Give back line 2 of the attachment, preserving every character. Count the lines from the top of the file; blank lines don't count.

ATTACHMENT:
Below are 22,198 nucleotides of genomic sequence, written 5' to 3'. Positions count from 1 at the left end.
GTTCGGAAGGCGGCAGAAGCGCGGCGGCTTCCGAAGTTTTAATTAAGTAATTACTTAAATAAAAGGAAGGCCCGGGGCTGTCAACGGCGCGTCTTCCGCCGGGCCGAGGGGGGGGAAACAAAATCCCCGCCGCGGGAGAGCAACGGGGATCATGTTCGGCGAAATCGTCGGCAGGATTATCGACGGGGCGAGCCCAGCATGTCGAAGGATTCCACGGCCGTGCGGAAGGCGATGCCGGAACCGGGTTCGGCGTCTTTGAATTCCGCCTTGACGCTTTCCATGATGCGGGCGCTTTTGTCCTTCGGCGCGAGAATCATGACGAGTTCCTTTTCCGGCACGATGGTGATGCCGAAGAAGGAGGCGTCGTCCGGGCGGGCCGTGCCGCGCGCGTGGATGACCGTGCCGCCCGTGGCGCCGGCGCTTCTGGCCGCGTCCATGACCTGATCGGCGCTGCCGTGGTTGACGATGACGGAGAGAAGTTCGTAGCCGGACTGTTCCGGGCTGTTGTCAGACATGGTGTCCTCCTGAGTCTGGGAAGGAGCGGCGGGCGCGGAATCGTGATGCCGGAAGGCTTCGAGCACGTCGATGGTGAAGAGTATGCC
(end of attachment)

GTTCGGAAGGCGGCAGAAGCGCGGCGGCTTCCGAAGTTTTAATTAAGTAATTACTTAAATAAAAGGAAGGCCCGGGGCTGTCAACGGCGCGTCTTCCGCCGGGCCGAGGGGGGGGAAACAAAATCCCCGCCGCGGGAGAGCAACGGGGATCATGTTCGGCGAAATCGTCGGCAGGATTATCGACGGGGCGAGCCCAGCATGTCGAAGGATTCCACGGCCGTGCGGAAGGCGATGCCGGAACCGGGTTCGGCGTCTTTGAATTCCGCCTTGACGCTTTCCATGATGCGGGCGCTTTTGTCCTTCGGCGCGAGAATCATGACGAGTTCCTTTTCCGGCACGATGGTGATGCCGAAGAAGGAGGCGTCGTCCGGGCGGGCCGTGCCGCGCGCGTGGATGACCGTGCCGCCCGTGGCGCCGGCGCTTCTGGCCGCGTCCATGACCTGATCGGCGCTGCCGTGGTTGACGATGACGGAGAGAAGTTCGTAGCCGGACTGTTCCGGGCTGTTGTCAGACATGGTGTCCTCCTGAGTCTGGGAAGGAGCGGCGGGCGCGGAATCGTGATGCCGGAAGGCTTCGAGCACGTCGATGGTGAAGAGTATGCC